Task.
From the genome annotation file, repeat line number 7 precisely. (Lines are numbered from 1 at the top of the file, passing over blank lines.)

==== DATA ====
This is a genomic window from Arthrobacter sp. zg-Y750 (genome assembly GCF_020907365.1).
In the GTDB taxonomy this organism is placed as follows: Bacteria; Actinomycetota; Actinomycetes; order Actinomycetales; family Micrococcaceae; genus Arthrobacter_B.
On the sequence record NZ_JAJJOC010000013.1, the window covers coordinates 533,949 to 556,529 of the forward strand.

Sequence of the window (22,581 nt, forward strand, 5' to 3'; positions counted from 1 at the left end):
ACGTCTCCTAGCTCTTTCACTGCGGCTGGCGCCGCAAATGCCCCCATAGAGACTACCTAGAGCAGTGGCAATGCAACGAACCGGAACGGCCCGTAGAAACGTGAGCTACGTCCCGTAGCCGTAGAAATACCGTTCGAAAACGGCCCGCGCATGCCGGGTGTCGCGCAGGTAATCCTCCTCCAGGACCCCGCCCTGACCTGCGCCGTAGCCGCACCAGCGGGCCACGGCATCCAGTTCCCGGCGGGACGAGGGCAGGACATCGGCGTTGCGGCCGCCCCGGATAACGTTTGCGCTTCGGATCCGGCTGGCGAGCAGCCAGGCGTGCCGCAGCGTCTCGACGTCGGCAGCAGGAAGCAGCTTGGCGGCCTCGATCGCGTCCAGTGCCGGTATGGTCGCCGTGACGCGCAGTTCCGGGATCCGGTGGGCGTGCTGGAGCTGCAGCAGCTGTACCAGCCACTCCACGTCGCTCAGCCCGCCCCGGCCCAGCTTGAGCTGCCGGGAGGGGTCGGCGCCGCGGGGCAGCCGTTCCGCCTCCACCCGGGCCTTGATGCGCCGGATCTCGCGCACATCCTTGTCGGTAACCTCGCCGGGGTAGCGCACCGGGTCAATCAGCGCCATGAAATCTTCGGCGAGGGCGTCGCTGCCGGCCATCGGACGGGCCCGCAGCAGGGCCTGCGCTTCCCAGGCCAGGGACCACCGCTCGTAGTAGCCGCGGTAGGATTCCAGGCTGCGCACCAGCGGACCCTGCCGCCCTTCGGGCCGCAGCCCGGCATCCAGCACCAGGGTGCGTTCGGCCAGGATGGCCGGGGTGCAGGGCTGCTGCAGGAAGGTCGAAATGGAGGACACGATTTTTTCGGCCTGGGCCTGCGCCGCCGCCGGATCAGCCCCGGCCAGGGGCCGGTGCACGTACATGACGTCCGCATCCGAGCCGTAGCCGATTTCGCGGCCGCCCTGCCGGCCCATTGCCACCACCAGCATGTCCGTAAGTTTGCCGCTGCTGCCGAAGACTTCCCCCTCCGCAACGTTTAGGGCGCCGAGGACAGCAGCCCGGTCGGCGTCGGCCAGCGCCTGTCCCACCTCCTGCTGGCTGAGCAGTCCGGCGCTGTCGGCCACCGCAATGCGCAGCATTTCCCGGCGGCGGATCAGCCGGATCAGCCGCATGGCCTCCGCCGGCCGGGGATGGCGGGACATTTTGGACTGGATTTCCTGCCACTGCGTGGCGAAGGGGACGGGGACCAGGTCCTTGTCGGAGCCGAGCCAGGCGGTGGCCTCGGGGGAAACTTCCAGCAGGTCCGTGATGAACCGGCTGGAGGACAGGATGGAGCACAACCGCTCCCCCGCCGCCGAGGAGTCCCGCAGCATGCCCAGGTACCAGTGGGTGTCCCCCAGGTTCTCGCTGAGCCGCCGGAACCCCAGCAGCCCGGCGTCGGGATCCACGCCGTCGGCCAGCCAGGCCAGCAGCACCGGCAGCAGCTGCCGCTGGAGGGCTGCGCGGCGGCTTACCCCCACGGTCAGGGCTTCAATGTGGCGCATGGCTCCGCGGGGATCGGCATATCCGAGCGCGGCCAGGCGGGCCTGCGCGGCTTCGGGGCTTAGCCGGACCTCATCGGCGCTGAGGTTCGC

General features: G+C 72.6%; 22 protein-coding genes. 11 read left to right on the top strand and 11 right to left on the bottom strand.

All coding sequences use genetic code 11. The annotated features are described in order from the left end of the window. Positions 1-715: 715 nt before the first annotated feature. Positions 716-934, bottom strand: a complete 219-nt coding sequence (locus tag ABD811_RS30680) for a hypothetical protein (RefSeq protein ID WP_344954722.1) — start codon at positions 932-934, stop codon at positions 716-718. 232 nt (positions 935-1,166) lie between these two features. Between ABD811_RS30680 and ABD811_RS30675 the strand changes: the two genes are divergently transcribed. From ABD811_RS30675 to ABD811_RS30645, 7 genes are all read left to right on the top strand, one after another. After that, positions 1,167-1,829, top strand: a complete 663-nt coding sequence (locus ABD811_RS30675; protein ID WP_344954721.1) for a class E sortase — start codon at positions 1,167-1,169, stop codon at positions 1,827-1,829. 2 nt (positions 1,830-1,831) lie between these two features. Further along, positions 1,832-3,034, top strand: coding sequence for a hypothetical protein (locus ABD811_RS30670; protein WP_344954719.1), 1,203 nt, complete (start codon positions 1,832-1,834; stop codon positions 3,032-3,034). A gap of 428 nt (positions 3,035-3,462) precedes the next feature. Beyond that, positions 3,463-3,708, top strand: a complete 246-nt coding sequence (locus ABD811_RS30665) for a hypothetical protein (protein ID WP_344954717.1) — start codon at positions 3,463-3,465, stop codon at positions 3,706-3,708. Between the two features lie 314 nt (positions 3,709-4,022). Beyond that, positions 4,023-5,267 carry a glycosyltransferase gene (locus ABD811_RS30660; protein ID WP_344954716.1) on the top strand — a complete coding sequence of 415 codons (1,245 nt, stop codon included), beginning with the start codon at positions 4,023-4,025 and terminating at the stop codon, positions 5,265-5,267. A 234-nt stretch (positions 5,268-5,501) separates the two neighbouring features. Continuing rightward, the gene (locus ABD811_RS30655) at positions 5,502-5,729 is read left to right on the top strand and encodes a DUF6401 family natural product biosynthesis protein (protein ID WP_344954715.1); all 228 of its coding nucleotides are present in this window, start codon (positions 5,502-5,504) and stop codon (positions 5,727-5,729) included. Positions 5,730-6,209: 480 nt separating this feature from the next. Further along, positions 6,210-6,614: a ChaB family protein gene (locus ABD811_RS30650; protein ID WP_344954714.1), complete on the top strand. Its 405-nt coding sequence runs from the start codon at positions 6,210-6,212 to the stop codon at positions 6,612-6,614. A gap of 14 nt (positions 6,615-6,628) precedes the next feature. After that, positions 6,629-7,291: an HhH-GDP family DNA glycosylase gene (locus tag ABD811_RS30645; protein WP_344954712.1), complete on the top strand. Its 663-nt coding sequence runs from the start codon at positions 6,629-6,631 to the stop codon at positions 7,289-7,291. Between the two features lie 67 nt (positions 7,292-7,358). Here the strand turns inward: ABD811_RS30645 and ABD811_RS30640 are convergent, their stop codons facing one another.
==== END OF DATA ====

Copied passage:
All coding sequences use genetic code 11. The annotated features are described in order from the left end of the window. Positions 1-715: 715 nt before the first annotated feature. Positions 716-934, bottom strand: a complete 219-nt coding sequence (locus tag ABD811_RS30680) for a hypothetical protein (RefSeq protein ID WP_344954722.1) — start codon at positions 932-934, stop codon at positions 716-718. 232 nt (positions 935-1,166) lie between these two features. Between ABD811_RS30680 and ABD811_RS30675 the strand changes: the two genes are divergently transcribed. From ABD811_RS30675 to ABD811_RS30645, 7 genes are all read left to right on the top strand, one after another. After that, positions 1,167-1,829, top strand: a complete 663-nt coding sequence (locus ABD811_RS30675; protein ID WP_344954721.1) for a class E sortase — start codon at positions 1,167-1,169, stop codon at positions 1,827-1,829. 2 nt (positions 1,830-1,831) lie between these two features. Further along, positions 1,832-3,034, top strand: coding sequence for a hypothetical protein (locus ABD811_RS30670; protein WP_344954719.1), 1,203 nt, complete (start codon positions 1,832-1,834; stop codon positions 3,032-3,034). A gap of 428 nt (positions 3,035-3,462) precedes the next feature. Beyond that, positions 3,463-3,708, top strand: a complete 246-nt coding sequence (locus ABD811_RS30665) for a hypothetical protein (protein ID WP_344954717.1) — start codon at positions 3,463-3,465, stop codon at positions 3,706-3,708. Between the two features lie 314 nt (positions 3,709-4,022). Beyond that, positions 4,023-5,267 carry a glycosyltransferase gene (locus ABD811_RS30660; protein ID WP_344954716.1) on the top strand — a complete coding sequence of 415 codons (1,245 nt, stop codon included), beginning with the start codon at positions 4,023-4,025 and terminating at the stop codon, positions 5,265-5,267. A 234-nt stretch (positions 5,268-5,501) separates the two neighbouring features. Continuing rightward, the gene (locus ABD811_RS30655) at positions 5,502-5,729 is read left to right on the top strand and encodes a DUF6401 family natural product biosynthesis protein (protein ID WP_344954715.1); all 228 of its coding nucleotides are present in this window, start codon (positions 5,502-5,504) and stop codon (positions 5,727-5,729) included. Positions 5,730-6,209: 480 nt separating this feature from the next. Further along, positions 6,210-6,614: a ChaB family protein gene (locus ABD811_RS30650; protein ID WP_344954714.1), complete on the top strand. Its 405-nt coding sequence runs from the start codon at positions 6,210-6,212 to the stop codon at positions 6,612-6,614. A gap of 14 nt (positions 6,615-6,628) precedes the next feature. After that, positions 6,629-7,291: an HhH-GDP family DNA glycosylase gene (locus tag ABD811_RS30645; protein WP_344954712.1), complete on the top strand. Its 663-nt coding sequence runs from the start codon at positions 6,629-6,631 to the stop codon at positions 7,289-7,291. Between the two features lie 67 nt (positions 7,292-7,358). Here the strand turns inward: ABD811_RS30645 and ABD811_RS30640 are convergent, their stop codons facing one another.